Sixty Cypriot firefighters who were meant to fly to Greece to help battle fires are not needed at the moment and will remain on the island, for now, the fire service said on Wednesday.
The firefighters were meant to fly to Greece on Tuesday evening but a mechanical problem on the Greek air force transport aircraft scuppered the plan.
According to fire service chief Marcos Trangolas, everything was ready, the necessary checks for staff and equipment had been carried out and the members of the fire service, civil defence, and the forest department were ready to fly to Athens when they were notified of the delay.
The team was expected to arrive in Athens where the officers were going to be briefed on how to assist the local authorities.
But in the meantime, Greek firefighters managed to bring the fires in Attica and Ilia under control during the night so it was decided to leave the Cypriot crews on standby for the time being.
The fire broke out on Sunday in Kalamos, a coastal holiday spot some 45 km northeast of the capital, and spread quickly to three more towns, stoked by strong and changing winds. By Wednesday it had destroyed thousands of hectares of pine forest and dozens of homes.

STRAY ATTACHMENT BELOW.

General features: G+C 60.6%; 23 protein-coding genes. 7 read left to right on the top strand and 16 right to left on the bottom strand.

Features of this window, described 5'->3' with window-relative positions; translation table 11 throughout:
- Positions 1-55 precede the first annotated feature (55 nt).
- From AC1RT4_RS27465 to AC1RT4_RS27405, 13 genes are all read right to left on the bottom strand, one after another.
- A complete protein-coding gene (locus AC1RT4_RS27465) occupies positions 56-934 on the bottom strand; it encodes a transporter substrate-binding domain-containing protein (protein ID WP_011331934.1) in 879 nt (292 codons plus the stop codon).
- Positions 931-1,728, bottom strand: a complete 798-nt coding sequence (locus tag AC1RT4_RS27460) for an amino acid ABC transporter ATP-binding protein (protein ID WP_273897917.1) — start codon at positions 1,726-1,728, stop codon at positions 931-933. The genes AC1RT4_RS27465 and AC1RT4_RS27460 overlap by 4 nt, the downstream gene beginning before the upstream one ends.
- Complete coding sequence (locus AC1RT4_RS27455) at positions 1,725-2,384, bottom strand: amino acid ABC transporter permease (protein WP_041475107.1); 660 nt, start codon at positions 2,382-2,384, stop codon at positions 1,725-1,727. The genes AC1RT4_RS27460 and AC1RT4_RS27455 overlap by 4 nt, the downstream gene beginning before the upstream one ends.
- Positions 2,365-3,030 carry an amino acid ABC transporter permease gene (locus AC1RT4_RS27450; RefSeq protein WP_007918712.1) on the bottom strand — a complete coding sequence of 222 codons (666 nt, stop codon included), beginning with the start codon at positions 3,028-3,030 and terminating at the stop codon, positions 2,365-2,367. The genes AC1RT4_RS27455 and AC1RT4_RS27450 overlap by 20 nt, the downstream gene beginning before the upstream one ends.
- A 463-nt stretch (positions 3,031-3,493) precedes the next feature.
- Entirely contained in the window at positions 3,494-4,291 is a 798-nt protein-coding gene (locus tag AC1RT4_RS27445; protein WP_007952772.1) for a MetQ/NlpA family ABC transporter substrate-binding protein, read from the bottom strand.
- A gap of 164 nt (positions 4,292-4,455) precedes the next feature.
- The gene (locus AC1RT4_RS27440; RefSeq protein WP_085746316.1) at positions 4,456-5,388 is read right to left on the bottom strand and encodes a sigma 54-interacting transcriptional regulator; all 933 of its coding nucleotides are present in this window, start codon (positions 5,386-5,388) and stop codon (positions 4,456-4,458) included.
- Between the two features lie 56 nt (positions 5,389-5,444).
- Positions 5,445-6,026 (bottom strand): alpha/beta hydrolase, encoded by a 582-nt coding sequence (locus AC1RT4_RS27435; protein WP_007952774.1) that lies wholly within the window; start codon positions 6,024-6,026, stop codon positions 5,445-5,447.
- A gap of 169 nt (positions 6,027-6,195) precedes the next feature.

By the afternoon, the blaze had decreased in intensity and the perimeter contained by firefighters was expanding, Greek Fire Service spokeswoman Stavroula Maliri said.
Rugged terrain dotted with small communities had made the fire-fighting in the towns near Athens difficult, with winds rekindling the blaze at many spots.
Prime Minister Alexis Tsipras, who visited the scene on Wednesday, said Greece had “avoided the worst … and we have to be alert.”
Late July and August often see forest and brush fires in Greece, where high temperatures help create dangerous conditions.
Across Greece, firefighters were battling more than 33 forest fires, an outbreak fed by dry winds and hot weather that fanned blazes in the Peloponnese and on the Ionian islands of Zakynthos and Kefalonia.
Wildfires raging on the island of Zakynthos for six days were “improving,” Maliri said.
In the Peloponnese region of Ilia – the site of Greece’s worst fires in 2007 when more than 70 people died – blazes that broke out in three areas on Monday had been tamed.
“Today and tomorrow, the prevailing (weather) conditions favour the onset and development of forest fires in several regions across Greece,” Maliri added.